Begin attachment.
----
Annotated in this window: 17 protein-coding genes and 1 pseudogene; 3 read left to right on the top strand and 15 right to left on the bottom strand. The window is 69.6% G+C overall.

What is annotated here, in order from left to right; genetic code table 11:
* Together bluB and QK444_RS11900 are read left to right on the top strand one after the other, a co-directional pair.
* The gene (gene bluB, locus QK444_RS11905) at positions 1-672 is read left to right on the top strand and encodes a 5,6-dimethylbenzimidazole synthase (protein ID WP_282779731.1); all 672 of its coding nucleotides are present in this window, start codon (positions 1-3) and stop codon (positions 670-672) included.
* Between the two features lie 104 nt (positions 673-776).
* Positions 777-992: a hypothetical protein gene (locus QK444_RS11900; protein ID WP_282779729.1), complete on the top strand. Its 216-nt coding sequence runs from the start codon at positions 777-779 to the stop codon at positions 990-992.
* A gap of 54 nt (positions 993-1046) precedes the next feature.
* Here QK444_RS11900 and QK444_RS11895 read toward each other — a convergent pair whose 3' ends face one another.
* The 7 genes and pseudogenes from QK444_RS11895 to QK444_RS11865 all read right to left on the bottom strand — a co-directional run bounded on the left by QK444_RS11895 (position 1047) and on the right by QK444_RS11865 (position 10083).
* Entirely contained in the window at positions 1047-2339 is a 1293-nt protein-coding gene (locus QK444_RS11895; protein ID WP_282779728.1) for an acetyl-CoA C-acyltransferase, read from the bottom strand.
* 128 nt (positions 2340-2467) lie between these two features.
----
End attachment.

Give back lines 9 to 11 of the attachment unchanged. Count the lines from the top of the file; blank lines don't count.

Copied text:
* The 7 genes and pseudogenes from QK444_RS11895 to QK444_RS11865 all read right to left on the bottom strand — a co-directional run bounded on the left by QK444_RS11895 (position 1047) and on the right by QK444_RS11865 (position 10083).
* Entirely contained in the window at positions 1047-2339 is a 1293-nt protein-coding gene (locus QK444_RS11895; protein ID WP_282779728.1) for an acetyl-CoA C-acyltransferase, read from the bottom strand.
* 128 nt (positions 2340-2467) lie between these two features.